Loading Events

Back to All Events

  • This event has passed.

This two-part workshop series will prepare participants to move forward with research that uses text analysis, with a special focus on humanities and social science applications.

  • Part 1: Preprocessing Text.  How do we standardize and clean text documents? Text data is noisy, and we often need to develop a pipeline in order to standardize the data, to better facilitate computational modeling. In the first part of this workshop, we walk through possible steps in this pipeline using tools from basic Python, NLTK, and spaCy in order to preprocess and tokenize our data.
  • Part 2: Bag-of-words Representations How do we convert text into a representation that we can operate on computationally? This requires developing a numerical representation of the text. In this part of the workshop, we study one of the foundational numerical representation of text data: the bag-of-words model. This model relies heavily on word frequencies in order to characterize text corpora. We build bag-of-words models, and their variations (e.g., TF-IDF), and use these representations to perform classification on text.

To continue with Text Analysis sign up for Topic Modeling or Word Embeddings. 

  • Part 3: Topic Modeling. How do we identify topics within a corpus of documents? In this part, we study unsupervised learning of text data. Specifically, we use topic models such as Latent Dirichlet Allocation and Non-negative Matrix Factorization to construct “topics” in text from the statistical regularities in the data.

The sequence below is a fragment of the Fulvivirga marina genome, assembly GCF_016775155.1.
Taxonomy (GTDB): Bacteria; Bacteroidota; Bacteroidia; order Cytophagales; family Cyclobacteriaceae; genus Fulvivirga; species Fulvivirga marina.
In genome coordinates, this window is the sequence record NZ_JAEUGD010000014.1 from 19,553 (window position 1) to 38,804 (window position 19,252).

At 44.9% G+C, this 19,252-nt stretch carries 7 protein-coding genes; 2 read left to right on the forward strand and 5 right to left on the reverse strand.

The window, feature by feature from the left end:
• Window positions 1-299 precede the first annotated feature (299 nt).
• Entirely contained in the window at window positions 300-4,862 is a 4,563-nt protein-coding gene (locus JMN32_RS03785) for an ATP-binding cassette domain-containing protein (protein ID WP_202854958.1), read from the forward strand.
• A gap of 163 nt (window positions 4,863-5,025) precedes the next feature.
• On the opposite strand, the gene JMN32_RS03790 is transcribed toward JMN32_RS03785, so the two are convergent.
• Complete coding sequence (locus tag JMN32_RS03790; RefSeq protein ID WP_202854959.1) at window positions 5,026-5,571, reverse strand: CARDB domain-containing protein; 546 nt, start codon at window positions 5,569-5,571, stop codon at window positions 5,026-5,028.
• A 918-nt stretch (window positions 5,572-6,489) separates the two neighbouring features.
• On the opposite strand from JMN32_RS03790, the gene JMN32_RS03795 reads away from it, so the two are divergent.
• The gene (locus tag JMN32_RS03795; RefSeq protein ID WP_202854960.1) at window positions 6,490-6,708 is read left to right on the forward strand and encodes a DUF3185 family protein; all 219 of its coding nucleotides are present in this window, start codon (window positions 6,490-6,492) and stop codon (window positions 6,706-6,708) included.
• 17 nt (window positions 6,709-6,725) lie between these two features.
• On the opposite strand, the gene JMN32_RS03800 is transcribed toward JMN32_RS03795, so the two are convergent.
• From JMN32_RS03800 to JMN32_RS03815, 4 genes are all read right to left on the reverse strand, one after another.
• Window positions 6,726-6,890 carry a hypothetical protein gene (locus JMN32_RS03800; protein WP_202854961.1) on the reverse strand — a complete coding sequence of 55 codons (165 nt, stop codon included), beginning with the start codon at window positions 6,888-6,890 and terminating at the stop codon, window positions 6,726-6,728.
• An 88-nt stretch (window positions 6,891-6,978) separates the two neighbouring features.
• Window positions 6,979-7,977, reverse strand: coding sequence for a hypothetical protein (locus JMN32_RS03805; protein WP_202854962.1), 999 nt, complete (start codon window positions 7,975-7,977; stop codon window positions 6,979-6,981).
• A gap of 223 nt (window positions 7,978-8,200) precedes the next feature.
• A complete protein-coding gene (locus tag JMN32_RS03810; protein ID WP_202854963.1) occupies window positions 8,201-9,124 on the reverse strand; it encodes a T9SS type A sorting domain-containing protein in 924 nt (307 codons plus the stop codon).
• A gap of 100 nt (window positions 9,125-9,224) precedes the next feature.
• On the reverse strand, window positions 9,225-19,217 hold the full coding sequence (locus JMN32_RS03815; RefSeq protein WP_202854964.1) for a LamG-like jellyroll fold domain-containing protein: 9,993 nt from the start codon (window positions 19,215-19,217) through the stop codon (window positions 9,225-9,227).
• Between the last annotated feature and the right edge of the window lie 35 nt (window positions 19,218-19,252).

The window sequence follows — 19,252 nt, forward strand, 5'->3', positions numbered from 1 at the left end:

• Part 4: Word Embeddings How can we use neural networks to create meaningful representations of words? The bag-of-words is limited in its ability to characterize text, because it does not utilize word context. In this part, we study word embeddings, which were among the first attempts to use neural networks to develop numerical representations of text that incorporate context. We learn how to use the package gensim to construct and explore word embeddings of text.

The first two parts are taught as a joint series. Parts 3 and 4 can be attended “a la carte”; however, prior knowledge of Parts 1 and 2 is assumed.

Prerequisites: D-Lab’s Python Fundamentals introductory series or equivalent knowledge.

Workshop Materials: https://github.com/dlab-berkeley/Python-Text-Analysis

Software Requirements:Installation Instructions for Python Anaconda

Date & Time

September 25, 2023
2:00pm - 5:00pm


Online via Zoom